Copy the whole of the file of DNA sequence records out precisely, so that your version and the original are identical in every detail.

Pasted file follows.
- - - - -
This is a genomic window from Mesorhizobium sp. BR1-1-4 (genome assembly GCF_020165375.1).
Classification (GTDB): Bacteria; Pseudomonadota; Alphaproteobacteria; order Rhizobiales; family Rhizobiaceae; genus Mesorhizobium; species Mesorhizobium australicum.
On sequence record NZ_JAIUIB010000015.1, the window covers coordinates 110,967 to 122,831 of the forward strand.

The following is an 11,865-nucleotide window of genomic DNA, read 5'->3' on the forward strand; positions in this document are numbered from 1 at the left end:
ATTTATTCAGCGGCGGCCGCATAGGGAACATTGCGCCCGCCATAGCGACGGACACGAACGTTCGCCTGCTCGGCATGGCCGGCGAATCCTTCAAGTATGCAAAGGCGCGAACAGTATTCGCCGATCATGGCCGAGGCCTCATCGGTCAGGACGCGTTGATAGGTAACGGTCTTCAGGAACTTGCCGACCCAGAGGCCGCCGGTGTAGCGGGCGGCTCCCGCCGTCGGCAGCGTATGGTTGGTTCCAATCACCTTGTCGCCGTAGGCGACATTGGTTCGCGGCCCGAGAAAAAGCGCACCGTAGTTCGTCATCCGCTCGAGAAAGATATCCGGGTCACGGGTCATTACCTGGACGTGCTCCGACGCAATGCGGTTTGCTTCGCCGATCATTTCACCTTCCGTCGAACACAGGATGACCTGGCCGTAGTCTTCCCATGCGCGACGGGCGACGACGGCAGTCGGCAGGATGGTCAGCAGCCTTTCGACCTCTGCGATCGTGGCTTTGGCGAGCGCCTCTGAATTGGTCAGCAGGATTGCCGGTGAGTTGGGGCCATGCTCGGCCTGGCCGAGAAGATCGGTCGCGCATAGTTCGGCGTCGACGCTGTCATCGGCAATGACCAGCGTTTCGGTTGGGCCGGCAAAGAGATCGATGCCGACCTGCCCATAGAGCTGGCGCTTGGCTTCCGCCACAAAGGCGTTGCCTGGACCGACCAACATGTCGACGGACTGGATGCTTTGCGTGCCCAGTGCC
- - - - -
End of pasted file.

This is a genomic window from Mesorhizobium sp. BR1-1-4 (genome assembly GCF_020165375.1).
Classification (GTDB): Bacteria; Pseudomonadota; Alphaproteobacteria; order Rhizobiales; family Rhizobiaceae; genus Mesorhizobium; species Mesorhizobium australicum.
On sequence record NZ_JAIUIB010000015.1, the window covers coordinates 110,967 to 122,831 of the forward strand.

The following is an 11,865-nucleotide window of genomic DNA, read 5'->3' on the forward strand; positions in this document are numbered from 1 at the left end:
ATTTATTCAGCGGCGGCCGCATAGGGAACATTGCGCCCGCCATAGCGACGGACACGAACGTTCGCCTGCTCGGCATGGCCGGCGAATCCTTCAAGTATGCAAAGGCGCGAACAGTATTCGCCGATCATGGCCGAGGCCTCATCGGTCAGGACGCGTTGATAGGTAACGGTCTTCAGGAACTTGCCGACCCAGAGGCCGCCGGTGTAGCGGGCGGCTCCCGCCGTCGGCAGCGTATGGTTGGTTCCAATCACCTTGTCGCCGTAGGCGACATTGGTTCGCGGCCCGAGAAAAAGCGCACCGTAGTTCGTCATCCGCTCGAGAAAGATATCCGGGTCACGGGTCATTACCTGGACGTGCTCCGACGCAATGCGGTTTGCTTCGCCGATCATTTCACCTTCCGTCGAACACAGGATGACCTGGCCGTAGTCTTCCCATGCGCGACGGGCGACGACGGCAGTCGGCAGGATGGTCAGCAGCCTTTCGACCTCTGCGATCGTGGCTTTGGCGAGCGCCTCTGAATTGGTCAGCAGGATTGCCGGTGAGTTGGGGCCATGCTCGGCCTGGCCGAGAAGATCGGTCGCGCATAGTTCGGCGTCGACGCTGTCATCGGCAATGACCAGCGTTTCGGTTGGGCCGGCAAAGAGATCGATGCCGACCTGCCCATAGAGCTGGCGCTTGGCTTCCGCCACAAAGGCGTTGCCTGGACCGACCAACATGTCGACGGACTGGATGCTTTGCGTGCCCAGTGCC